Does My Past Matter?


Clients often come to me with a problem that they feel is holding them back in their life somehow.  They wonder  whether I can help them figure out what caused the problem.  Meaning, “What happened in my past that’s causing me to react this way in the present?”  They often add, “…and does it even matter?”  I love this question. 

My simplified answer is not necessarily, but it might help.

The simple answer is no- you don’t need to understand the “root cause” of your current behavior in order to change it.  This is because circumstances (even those from our past) technically don’t cause our actions;  our feelings do.  And our feelings are created by our thoughts.  So to change your current behavior, you “just” need to change your current thinking.  Doing so is simple but not necessarily easy.

Not so fast! 

Circumstances in our past triggered our thoughts at that time.  But when we think a thought repeatedly, it becomes a belief.  Beliefs can still be changed, but they may take a bit more time and effort.  Simply replacing an old thought with a new one doesn’t work.  The new thought has to be believable in order to generate a new feeling…which in turn, drives new behavior.  (More on “bridge thoughts” in a future blog.)


Thought errors:  Triggers from the past

The amygdala is an almond-shaped set of neurons which act as the “smoke detectors” of your brain.  It’s constantly scanning for danger, and when it finds it, sounds the alarm.  The brain is superb at keeping us alive.  All energy goes to the lower primitive brain where the fight/flight/freeze response is initiated.  And while the lower brain is “fully lit”, the Prefrontal Cortex (PFC: the logical/analytical center) goes offline.  Unfortunately the amygdala is a bit whistle-happy and doesn’t know the difference between emotional and physical danger, which tends to pose a few problems for us.

Say I come home from work to an empty house.  I turn on lights, change into comfortable clothes, and head to the living room to relax.  As I turn the corner, my husband (who has been hiding quietly) jumps out and grabs my shoulders while yelling loudly.  The amygdala sounds the alarm in split-millisecond timing.  It happens so fast, I don’t even register my primal thought “I’m going to die!”  This  is what we call a thought error.  I am safe and this man is no threat to me.  My thought was therefore inaccurate.  That trigger-happy amygdala was a bit premature. …Or was it?  After all, had it been an intruder rather than my pesky spouse, this thought would’ve been appropriate, and the timing may have saved my life.  (We can’t blame the amygdala for the PFC’s slowness to rejoin the party!)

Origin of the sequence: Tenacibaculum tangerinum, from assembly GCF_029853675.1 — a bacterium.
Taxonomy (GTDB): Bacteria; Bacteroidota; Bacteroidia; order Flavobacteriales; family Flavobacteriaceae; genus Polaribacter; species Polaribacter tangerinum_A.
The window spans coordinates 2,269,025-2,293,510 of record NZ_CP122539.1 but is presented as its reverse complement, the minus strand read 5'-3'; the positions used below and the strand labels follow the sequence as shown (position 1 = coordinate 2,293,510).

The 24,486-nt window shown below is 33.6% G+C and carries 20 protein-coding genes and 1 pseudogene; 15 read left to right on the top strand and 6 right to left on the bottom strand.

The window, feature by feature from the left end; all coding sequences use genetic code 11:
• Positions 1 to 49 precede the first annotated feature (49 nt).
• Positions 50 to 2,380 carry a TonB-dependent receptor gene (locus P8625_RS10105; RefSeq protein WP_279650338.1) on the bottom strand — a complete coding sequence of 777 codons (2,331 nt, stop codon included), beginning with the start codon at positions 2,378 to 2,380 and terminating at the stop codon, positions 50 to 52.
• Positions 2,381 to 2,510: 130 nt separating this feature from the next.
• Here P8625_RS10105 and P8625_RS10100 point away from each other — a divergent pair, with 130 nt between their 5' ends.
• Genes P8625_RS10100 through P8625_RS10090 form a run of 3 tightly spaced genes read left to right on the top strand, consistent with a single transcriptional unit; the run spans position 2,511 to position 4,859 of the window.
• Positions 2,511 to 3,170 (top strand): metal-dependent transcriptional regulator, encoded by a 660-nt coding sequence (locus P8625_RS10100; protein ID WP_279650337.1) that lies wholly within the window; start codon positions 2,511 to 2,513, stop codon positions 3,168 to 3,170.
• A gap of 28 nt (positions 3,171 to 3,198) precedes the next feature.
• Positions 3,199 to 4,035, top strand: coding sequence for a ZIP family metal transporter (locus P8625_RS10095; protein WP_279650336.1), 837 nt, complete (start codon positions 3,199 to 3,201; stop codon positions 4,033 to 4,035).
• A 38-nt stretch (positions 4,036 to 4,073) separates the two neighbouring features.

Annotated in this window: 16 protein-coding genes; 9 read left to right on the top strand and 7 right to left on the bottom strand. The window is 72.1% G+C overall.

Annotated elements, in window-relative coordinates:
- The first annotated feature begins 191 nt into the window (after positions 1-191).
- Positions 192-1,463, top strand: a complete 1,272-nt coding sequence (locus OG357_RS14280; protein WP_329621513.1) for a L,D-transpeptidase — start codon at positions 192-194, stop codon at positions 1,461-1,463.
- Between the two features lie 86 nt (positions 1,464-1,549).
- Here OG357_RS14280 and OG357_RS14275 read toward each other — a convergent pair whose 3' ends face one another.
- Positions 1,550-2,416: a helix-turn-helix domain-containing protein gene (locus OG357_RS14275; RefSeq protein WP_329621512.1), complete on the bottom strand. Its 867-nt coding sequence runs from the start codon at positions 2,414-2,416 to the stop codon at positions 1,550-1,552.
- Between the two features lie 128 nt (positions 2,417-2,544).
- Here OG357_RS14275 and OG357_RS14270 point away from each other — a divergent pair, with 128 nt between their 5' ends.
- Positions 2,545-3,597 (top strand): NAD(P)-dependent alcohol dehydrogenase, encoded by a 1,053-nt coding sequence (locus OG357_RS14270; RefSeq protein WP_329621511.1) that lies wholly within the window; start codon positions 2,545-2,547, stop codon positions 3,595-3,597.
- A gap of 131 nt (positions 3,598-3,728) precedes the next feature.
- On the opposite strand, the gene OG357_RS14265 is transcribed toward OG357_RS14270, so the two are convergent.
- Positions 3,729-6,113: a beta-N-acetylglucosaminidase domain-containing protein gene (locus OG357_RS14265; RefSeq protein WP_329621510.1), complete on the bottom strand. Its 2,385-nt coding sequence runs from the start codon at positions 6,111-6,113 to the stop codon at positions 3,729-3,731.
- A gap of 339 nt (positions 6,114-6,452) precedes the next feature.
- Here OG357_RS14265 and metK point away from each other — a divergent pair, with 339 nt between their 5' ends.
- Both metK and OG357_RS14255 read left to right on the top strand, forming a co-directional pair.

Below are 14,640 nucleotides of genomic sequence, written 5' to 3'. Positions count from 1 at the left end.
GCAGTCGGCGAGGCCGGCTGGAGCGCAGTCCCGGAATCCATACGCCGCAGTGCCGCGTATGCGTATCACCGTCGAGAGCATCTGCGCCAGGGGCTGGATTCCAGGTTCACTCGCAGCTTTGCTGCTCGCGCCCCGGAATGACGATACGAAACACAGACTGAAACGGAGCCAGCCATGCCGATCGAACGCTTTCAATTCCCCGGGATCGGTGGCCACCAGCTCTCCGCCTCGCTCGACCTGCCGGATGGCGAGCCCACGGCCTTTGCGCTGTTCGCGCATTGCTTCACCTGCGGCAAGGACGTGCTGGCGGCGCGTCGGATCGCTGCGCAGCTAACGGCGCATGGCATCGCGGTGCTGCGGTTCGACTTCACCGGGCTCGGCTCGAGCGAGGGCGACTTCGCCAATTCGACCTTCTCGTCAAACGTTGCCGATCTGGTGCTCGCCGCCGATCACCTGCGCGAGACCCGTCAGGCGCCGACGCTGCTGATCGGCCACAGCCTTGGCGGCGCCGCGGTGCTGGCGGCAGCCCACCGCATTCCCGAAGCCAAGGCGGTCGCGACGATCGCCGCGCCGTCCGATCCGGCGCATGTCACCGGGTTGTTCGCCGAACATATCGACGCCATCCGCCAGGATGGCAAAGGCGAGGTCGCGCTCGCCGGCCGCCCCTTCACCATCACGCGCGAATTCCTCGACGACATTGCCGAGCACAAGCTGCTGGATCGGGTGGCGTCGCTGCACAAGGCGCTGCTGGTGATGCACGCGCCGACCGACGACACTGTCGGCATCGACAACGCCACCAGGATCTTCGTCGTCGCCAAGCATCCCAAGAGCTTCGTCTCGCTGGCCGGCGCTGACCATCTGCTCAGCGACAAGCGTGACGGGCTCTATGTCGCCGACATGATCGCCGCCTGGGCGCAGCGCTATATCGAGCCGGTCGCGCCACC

“Root Causes” (The real deal?)

  1. So if we can’t always trust the amygdala, how do we know if the emotion we feel is legitimate?If we don’t know if it’s legit, how do we know if we want to change the emotion (by changing our thought)?First, we have to recognize the validity of two things:
    The feeling is real (even if the thought is wrong).  Regardless of whether the amygdala is crying wolf or not, the physiological response in the body feels like the real deal.  (So if I’m triggered by a tone of voice that reminds me of a critical 1st grade teacher, I may experience a thought “I’m so stupid” and then feel shame.)
  2. We can change our body’s response with practice.  If my husband did this nightly, I would eventually be on to him.  But even if I know he’s hiding somewhere in the house, my body will probably still have that initial response.  But over time, my recovery time can get faster.  In other words, the amount of time it takes to move from “I’m going to die!” to “It’s just you again.” will decrease significantly.  Over time, the startle response may even fade.
    Why it may help to know your “root cause”  Knowing and understanding the root cause (or root thought) that is leading to a behavior can help you by  providing information about your thinking.  Understanding the thought that caused your past behavior can help you “fact check” it, so that you can work toward new thoughts, which will in turn create new behaviors.


Many clients I work with are able to change their feelings and behavior simply by addressing their thinking.  They have no idea why they do what they do, and learning why is not part of their process.  Others are curious about their story and how they became who they are today.   Understanding what happened in their past that caused
their current actions helps them to be able to make the changes they need today for the future they want to create.  There is no “right” way to manage the mind.  The key is simply that you get to the point of being able to think new things so that you get a new outcome!
As many wise people have said:

“If you always do what you’ve always done, you’ll always get what you’ve always gotten!”

Not sure how to apply this to your own life?  Why not do a mini session with me?

Click here. It’s free.

schedule it now

Share This